Volunteers will need to complete a screening questionnaire with us over the telephone, via email or in person (15 minutes), after which potentially eligible volunteers will be invited to attend (fasted) a clinic screening appointment (45 minutes). Height, weight, waist circumference, percentage body fat and blood pressure will be measured, and a fasting blood sample (about three teaspoons) will be taken to check for normal liver function, blood glucose, insulin and lipids. Volunteers will also be asked to record everything they eat and drink for 3 days using an electronic food scale that will be provided to you. Participants will then be required to collect their daily breakfast, lunch and supper, freshly prepared from the canteen. Either sunflower oil, palm oil or interesterified palm oil will be used to prepare these meals. During the first 2 weeks, the same fat will be used to prepare all the meals for all the participants. Thereafter, participants will be randomly allocated to one of three groups. Every 6 weeks, the fat used to prepare your meals will change so that at the end of the 20 weeks you have spent 6 weeks on each diet. You will also be asked to attend the Metabolic Unit on eight other occasions. The first two visits will be within 5 days of each other and the remaining visits will each be separated by about 3 weeks. The 1st, 3rd, 5th and 7th visits will take about 45 minutes, where you will be asked to avoid eating or drinking anything (except water) from 10 pm the evening before, so that a fasting blood sample (about four teaspoons) can be taken. The 2nd, 4th, 6th and 8th visits will take around 2 ½ hours each. For these visits we will ask you to avoid eating fatty foods, drinking alcohol, doing any strenuous exercise, and consuming caffeine from midday the day before each study day, and to avoid eating or drinking anything (except water) from 10 pm. For these four visits you will also be provided with a standard light meal (mee soup) to consume for dinner the evening before. On the longer study days (2nd, 4th, 6th and 8th visits) a fixed needle will be inserted into your forearm on arrival at the unit and a small blood sample (about five teaspoons) will be taken. We will then ask you to eat a test meal, in the form of a muffin and a 200 ml milkshake, and further blood samples will be taken at 10-minute intervals for the first half hour and 30 minute intervals up to 2 hours after the test meal. Following the 2-hour blood sample, the fixed needle will be removed and you will be provided with a snack before you leave. Blood pressure will be measured at all eight visits, and weight once every 2 weeks.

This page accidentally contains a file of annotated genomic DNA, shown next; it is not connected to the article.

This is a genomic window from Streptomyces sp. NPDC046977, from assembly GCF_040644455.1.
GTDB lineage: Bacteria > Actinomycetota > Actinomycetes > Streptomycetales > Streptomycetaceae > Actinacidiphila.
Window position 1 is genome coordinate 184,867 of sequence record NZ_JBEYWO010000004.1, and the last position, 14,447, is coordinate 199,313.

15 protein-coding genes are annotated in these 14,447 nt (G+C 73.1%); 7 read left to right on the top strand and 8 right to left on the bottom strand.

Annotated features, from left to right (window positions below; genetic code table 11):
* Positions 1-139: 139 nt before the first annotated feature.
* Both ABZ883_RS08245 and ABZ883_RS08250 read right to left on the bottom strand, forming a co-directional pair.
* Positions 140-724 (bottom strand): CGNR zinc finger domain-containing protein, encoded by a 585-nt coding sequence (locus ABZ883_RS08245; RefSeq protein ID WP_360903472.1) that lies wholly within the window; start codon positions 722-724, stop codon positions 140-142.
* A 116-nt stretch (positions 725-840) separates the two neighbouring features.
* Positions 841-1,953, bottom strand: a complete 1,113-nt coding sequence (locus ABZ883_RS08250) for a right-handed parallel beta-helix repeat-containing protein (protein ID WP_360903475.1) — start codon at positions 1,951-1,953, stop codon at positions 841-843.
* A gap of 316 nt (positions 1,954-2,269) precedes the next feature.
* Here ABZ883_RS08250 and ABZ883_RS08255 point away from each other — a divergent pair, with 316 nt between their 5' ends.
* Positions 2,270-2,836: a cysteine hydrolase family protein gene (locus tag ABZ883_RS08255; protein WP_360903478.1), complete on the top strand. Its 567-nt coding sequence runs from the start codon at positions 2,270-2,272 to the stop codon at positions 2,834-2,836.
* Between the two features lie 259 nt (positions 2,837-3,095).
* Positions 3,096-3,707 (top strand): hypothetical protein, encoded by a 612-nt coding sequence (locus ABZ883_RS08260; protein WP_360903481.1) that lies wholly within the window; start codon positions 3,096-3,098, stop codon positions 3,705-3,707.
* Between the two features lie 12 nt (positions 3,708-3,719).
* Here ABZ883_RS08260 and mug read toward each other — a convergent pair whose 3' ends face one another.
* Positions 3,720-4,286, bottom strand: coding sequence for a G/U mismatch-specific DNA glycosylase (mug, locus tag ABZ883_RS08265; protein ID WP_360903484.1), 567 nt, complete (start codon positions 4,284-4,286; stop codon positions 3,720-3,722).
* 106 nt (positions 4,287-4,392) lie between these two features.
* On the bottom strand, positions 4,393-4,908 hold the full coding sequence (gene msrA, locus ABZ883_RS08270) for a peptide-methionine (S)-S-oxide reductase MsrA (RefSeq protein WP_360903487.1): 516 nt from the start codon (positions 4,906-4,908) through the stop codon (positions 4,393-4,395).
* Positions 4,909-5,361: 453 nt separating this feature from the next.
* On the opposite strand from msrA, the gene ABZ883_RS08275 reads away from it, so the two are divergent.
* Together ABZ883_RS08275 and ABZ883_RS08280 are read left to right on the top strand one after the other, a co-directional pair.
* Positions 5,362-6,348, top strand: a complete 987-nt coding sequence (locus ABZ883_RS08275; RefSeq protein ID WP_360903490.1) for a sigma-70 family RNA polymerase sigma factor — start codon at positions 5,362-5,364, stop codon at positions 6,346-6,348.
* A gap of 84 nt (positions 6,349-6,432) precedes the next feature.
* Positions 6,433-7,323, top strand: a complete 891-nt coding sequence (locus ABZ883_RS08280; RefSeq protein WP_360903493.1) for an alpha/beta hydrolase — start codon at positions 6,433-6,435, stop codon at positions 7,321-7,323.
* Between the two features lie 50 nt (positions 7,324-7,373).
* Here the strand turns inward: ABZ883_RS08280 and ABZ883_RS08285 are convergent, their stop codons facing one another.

What are the possible benefits and risks of participating?